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March 5, 2010 at 1:03 AM

Oregon post-game analysis: Pondexter powers UW to win

quincy vs oregon.JPG
Photo credit: AP Photo – Greg Wahl-Stephens
Various media outlets this week, including this blog, made note of Quincy Pondexter’s tendency to disappear on the road. Before tonight’s 86-72 victory at Oregon, he’d been held to nine points or fewer in four of the previous seven games.
Pondexter went a long way to changing his reputation as someone who shrinks in road games, scoring a career-high 34 points. He overpowered the Ducks on aggressive dribble drives and outran them in transition for six dunks that rocked the 83-year-old McArthur Court.
Afterward Pondexter said he wasn’t trying to send any message, but he did acknowledge the negative criticism may have motivated him.
“I was a little bit more aggressive,” he said. “I felt I was in a little semi-funk and I just wanted to come out and prove to everybody that I’m a quality player on the road even though some people don’t think so. I just wanted to come out and play my game.”
When asked if he uses the criticism as motivation Pondexter said: “I just laugh it off because I know the truth. Whatever statistics or whatever people say it’s not because it’s necessarily what I’m doing on the road. Maybe it’s not my night. It happens that it’s on the road some of those times. I just had to find a way to bounce back and play my game.”
It can be argued Pondexter has never played better than he did tonight when he converted 14 of 18 shots from the field, 4 of 4 from the free throw line, 2 of 3 on three-pointers and finished with 10 points and six assists. The only blemish: three turnovers.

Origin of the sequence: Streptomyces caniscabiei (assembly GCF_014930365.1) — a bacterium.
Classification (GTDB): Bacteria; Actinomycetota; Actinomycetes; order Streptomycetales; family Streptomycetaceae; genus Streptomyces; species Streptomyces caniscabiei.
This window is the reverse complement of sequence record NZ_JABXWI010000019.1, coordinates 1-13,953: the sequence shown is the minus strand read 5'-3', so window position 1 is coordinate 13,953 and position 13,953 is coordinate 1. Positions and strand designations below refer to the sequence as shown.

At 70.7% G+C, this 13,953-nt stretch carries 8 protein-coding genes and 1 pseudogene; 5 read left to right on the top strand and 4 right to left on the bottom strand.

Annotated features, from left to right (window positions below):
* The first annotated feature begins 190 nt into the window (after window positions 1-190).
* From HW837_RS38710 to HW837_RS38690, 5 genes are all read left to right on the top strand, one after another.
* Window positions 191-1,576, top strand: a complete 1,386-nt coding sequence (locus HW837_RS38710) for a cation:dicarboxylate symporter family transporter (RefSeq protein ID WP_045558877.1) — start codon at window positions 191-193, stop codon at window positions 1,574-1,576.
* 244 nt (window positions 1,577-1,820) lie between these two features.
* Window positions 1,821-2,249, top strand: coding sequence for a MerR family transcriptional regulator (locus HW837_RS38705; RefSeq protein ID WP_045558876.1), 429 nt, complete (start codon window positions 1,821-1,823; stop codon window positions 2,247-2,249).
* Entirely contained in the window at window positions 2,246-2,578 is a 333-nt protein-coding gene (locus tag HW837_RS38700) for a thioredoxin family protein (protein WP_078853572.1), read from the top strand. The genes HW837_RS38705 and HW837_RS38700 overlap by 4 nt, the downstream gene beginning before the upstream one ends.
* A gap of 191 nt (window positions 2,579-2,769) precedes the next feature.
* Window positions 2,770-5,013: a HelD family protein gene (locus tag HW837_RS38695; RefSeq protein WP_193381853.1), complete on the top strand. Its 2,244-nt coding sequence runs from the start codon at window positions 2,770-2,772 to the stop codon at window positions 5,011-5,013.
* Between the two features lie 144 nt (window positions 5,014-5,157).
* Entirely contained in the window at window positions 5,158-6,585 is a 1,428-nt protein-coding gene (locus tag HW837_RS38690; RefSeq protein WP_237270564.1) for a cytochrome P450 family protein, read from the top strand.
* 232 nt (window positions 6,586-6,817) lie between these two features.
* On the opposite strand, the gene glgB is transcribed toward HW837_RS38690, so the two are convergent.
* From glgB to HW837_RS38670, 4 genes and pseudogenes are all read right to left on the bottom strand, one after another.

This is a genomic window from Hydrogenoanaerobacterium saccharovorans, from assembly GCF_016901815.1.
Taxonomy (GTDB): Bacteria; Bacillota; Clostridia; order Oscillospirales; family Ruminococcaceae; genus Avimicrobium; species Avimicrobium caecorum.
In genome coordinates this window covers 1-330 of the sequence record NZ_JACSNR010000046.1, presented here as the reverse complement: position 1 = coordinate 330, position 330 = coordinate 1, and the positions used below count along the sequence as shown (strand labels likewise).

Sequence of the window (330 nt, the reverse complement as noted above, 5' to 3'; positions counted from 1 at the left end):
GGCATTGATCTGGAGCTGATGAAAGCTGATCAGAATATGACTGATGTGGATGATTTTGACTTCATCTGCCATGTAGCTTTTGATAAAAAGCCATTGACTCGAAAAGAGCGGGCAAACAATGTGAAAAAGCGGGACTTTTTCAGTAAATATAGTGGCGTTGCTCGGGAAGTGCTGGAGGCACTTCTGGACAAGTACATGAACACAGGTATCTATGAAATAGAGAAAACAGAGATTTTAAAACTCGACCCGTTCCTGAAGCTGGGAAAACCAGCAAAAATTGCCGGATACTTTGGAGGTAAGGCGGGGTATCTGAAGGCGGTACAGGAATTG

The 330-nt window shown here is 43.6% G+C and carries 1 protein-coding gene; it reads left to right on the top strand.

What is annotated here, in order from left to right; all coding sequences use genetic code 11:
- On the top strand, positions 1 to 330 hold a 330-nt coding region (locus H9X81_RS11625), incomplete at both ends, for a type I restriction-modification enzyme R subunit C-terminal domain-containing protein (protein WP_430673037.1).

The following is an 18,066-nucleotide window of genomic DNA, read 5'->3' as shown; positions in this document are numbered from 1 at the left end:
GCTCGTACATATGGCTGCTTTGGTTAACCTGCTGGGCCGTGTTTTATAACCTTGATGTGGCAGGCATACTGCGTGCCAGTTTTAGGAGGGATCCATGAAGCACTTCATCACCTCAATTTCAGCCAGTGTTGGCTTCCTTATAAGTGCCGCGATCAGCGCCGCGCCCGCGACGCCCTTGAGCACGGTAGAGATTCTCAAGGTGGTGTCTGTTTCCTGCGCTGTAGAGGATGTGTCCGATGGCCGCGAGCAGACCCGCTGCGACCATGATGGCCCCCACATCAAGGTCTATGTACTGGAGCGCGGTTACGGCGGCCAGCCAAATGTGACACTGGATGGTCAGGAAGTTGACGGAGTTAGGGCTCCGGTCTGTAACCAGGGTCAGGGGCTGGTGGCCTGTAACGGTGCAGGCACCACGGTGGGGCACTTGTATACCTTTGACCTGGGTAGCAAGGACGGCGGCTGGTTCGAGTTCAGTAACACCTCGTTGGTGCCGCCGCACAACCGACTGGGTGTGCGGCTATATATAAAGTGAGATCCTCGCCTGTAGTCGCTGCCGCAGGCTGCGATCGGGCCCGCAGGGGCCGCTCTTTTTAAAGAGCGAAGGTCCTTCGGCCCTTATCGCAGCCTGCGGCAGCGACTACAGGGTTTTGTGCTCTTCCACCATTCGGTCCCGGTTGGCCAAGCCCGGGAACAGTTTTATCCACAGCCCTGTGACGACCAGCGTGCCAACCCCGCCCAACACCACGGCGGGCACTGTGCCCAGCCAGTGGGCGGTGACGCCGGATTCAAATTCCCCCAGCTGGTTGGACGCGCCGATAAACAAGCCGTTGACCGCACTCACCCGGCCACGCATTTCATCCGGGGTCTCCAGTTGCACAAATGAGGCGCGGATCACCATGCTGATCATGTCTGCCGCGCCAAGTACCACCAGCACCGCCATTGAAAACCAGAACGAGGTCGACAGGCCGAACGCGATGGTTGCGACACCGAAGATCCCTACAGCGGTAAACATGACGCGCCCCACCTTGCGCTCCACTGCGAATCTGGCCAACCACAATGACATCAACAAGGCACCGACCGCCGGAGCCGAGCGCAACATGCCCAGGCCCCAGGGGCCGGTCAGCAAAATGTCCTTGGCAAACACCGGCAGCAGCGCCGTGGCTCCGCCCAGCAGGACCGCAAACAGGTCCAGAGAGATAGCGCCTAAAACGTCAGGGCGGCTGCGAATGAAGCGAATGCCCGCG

Otherwise, he was perfect.
Even though Pondexter said he didn’t want to send any messages, I got to believe he earned a Player of the Year vote tonight from Oregon coach Ernie Kent.
“Pondexter is a wonderful player,” Kent said. “He had an exceptional game. … Clearly he’s one of the better players if not the best in the conference.”
Oregon senior guard Tajuan Porter did his coach one better and said: “The Pac-10 player of the year – he’s got my vote.”
We mentioned Pondexter’s road struggles, particularly a seven-point outing last week at Washington State. To be fair, he’s had a few notable road games, including a 31-point display at Texas Tech, which was his previous high.
As good as he was that chilly night in Lubbock, Texas last December, Pondexter was even better tonight.

— For five minutes early in the second half, junior forward Justin Holiday (below) looked like the best player in the Pac-10. Seriously. He was that good. Displaying range and diversity, Holiday, who is normally a small forward, locked up Oregon point guard Malcolm Armstead.
Holiday said he was ticked off by Armstead who verbally taunted the Husky bench just before halftime. I couldn’t hear what was said, but it looked as if Armstead said something in the direction of the UW assistant Paul Fortier who shot back. It also looked as if coach Lorenzo Romar might have had a few words for Armstead.
“I didn’t hear it, but the bench did and all I knew is that he said something,” Holiday said. “When you start talking trash like that, I was like, you know what I just have to guard him and play my game and not worry about nothing and get a win.”
Armstead burned the Huskies for 21 points in Seattle. Tonight he missed nine of 13 shots and finished with nine points.